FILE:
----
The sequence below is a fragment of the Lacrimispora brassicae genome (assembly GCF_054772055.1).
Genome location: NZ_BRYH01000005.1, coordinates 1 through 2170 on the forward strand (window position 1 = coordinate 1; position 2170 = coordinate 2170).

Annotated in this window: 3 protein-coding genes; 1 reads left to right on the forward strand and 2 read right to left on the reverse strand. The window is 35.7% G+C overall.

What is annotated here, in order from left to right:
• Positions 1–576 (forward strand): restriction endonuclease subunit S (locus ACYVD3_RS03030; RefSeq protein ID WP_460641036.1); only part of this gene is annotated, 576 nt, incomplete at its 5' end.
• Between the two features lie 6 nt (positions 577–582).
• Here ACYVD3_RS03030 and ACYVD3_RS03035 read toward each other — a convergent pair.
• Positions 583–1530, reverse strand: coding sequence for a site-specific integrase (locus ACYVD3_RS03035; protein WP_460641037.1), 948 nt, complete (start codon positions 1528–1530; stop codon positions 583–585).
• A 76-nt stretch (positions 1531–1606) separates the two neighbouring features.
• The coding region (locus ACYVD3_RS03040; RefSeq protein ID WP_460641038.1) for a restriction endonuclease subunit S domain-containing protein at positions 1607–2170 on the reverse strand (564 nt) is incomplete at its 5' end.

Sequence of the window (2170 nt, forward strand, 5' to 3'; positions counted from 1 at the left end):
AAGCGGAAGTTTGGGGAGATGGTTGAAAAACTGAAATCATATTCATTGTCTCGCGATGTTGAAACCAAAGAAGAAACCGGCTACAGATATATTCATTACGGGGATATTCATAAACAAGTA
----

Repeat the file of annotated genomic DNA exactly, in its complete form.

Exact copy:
The sequence below is a fragment of the Lacrimispora brassicae genome (assembly GCF_054772055.1).
Genome location: NZ_BRYH01000005.1, coordinates 1 through 2170 on the forward strand (window position 1 = coordinate 1; position 2170 = coordinate 2170).

Annotated in this window: 3 protein-coding genes; 1 reads left to right on the forward strand and 2 read right to left on the reverse strand. The window is 35.7% G+C overall.

What is annotated here, in order from left to right:
• Positions 1–576 (forward strand): restriction endonuclease subunit S (locus ACYVD3_RS03030; RefSeq protein ID WP_460641036.1); only part of this gene is annotated, 576 nt, incomplete at its 5' end.
• Between the two features lie 6 nt (positions 577–582).
• Here ACYVD3_RS03030 and ACYVD3_RS03035 read toward each other — a convergent pair.
• Positions 583–1530, reverse strand: coding sequence for a site-specific integrase (locus ACYVD3_RS03035; protein WP_460641037.1), 948 nt, complete (start codon positions 1528–1530; stop codon positions 583–585).
• A 76-nt stretch (positions 1531–1606) separates the two neighbouring features.
• The coding region (locus ACYVD3_RS03040; RefSeq protein ID WP_460641038.1) for a restriction endonuclease subunit S domain-containing protein at positions 1607–2170 on the reverse strand (564 nt) is incomplete at its 5' end.

Sequence of the window (2170 nt, forward strand, 5' to 3'; positions counted from 1 at the left end):
AAGCGGAAGTTTGGGGAGATGGTTGAAAAACTGAAATCATATTCATTGTCTCGCGATGTTGAAACCAAAGAAGAAACCGGCTACAGATATATTCATTACGGGGATATTCATAAACAAGTA